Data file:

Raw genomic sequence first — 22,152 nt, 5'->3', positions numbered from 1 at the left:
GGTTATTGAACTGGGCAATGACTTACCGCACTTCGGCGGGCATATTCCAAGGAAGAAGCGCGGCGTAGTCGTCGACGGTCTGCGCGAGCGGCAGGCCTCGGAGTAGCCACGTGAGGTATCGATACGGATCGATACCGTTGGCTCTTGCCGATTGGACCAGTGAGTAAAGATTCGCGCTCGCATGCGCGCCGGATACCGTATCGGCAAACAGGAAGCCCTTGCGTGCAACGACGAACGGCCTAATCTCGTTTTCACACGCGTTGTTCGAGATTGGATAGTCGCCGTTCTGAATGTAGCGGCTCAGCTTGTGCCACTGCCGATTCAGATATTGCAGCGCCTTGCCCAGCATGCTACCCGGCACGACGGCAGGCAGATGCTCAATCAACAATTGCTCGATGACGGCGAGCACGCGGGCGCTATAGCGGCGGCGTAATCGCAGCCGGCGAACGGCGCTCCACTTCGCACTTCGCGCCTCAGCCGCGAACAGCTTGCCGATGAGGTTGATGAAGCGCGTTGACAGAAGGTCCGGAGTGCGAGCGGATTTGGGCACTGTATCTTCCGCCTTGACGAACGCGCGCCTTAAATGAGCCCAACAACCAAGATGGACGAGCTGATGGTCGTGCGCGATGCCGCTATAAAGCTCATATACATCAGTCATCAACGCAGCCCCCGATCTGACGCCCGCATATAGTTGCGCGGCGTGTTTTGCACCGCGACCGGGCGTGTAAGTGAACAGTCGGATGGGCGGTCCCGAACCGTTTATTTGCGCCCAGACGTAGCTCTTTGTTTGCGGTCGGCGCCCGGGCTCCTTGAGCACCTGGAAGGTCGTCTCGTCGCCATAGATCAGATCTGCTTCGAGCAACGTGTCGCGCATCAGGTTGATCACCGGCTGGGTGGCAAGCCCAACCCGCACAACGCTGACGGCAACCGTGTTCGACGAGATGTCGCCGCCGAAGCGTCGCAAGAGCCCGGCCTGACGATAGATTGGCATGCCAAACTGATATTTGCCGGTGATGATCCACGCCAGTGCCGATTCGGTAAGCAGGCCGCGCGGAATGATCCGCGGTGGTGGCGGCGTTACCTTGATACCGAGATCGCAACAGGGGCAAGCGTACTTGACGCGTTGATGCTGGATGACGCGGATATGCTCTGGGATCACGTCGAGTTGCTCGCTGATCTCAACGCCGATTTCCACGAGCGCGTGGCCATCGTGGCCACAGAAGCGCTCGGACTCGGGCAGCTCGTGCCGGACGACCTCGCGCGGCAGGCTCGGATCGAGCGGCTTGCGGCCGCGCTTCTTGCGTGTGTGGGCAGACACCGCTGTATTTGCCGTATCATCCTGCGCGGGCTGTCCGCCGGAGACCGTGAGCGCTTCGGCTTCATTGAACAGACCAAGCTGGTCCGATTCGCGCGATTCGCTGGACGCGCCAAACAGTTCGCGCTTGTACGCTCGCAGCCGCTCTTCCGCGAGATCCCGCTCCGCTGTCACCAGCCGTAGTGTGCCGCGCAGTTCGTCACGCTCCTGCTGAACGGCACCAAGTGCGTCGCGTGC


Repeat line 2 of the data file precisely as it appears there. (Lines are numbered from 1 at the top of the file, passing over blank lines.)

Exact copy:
GGTTATTGAACTGGGCAATGACTTACCGCACTTCGGCGGGCATATTCCAAGGAAGAAGCGCGGCGTAGTCGTCGACGGTCTGCGCGAGCGGCAGGCCTCGGAGTAGCCACGTGAGGTATCGATACGGATCGATACCGTTGGCTCTTGCCGATTGGACCAGTGAGTAAAGATTCGCGCTCGCATGCGCGCCGGATACCGTATCGGCAAACAGGAAGCCCTTGCGTGCAACGACGAACGGCCTAATCTCGTTTTCACACGCGTTGTTCGAGATTGGATAGTCGCCGTTCTGAATGTAGCGGCTCAGCTTGTGCCACTGCCGATTCAGATATTGCAGCGCCTTGCCCAGCATGCTACCCGGCACGACGGCAGGCAGATGCTCAATCAACAATTGCTCGATGACGGCGAGCACGCGGGCGCTATAGCGGCGGCGTAATCGCAGCCGGCGAACGGCGCTCCACTTCGCACTTCGCGCCTCAGCCGCGAACAGCTTGCCGATGAGGTTGATGAAGCGCGTTGACAGAAGGTCCGGAGTGCGAGCGGATTTGGGCACTGTATCTTCCGCCTTGACGAACGCGCGCCTTAAATGAGCCCAACAACCAAGATGGACGAGCTGATGGTCGTGCGCGATGCCGCTATAAAGCTCATATACATCAGTCATCAACGCAGCCCCCGATCTGACGCCCGCATATAGTTGCGCGGCGTGTTTTGCACCGCGACCGGGCGTGTAAGTGAACAGTCGGATGGGCGGTCCCGAACCGTTTATTTGCGCCCAGACGTAGCTCTTTGTTTGCGGTCGGCGCCCGGGCTCCTTGAGCACCTGGAAGGTCGTCTCGTCGCCATAGATCAGATCTGCTTCGAGCAACGTGTCGCGCATCAGGTTGATCACCGGCTGGGTGGCAAGCCCAACCCGCACAACGCTGACGGCAACCGTGTTCGACGAGATGTCGCCGCCGAAGCGTCGCAAGAGCCCGGCCTGACGATAGATTGGCATGCCAAACTGATATTTGCCGGTGATGATCCACGCCAGTGCCGATTCGGTAAGCAGGCCGCGCGGAATGATCCGCGGTGGTGGCGGCGTTACCTTGATACCGAGATCGCAACAGGGGCAAGCGTACTTGACGCGTTGATGCTGGATGACGCGGATATGCTCTGGGATCACGTCGAGTTGCTCGCTGATCTCAACGCCGATTTCCACGAGCGCGTGGCCATCGTGGCCACAGAAGCGCTCGGACTCGGGCAGCTCGTGCCGGACGACCTCGCGCGGCAGGCTCGGATCGAGCGGCTTGCGGCCGCGCTTCTTGCGTGTGTGGGCAGACACCGCTGTATTTGCCGTATCATCCTGCGCGGGCTGTCCGCCGGAGACCGTGAGCGCTTCGGCTTCATTGAACAGACCAAGCTGGTCCGATTCGCGCGATTCGCTGGACGCGCCAAACAGTTCGCGCTTGTACGCTCGCAGCCGCTCTTCCGCGAGATCCCGCTCCGCTGTCACCAGCCGTAGTGTGCCGCGCAGTTCGTCACGCTCCTGCTGAACGGCACCAAGTGCGTCGCGTGC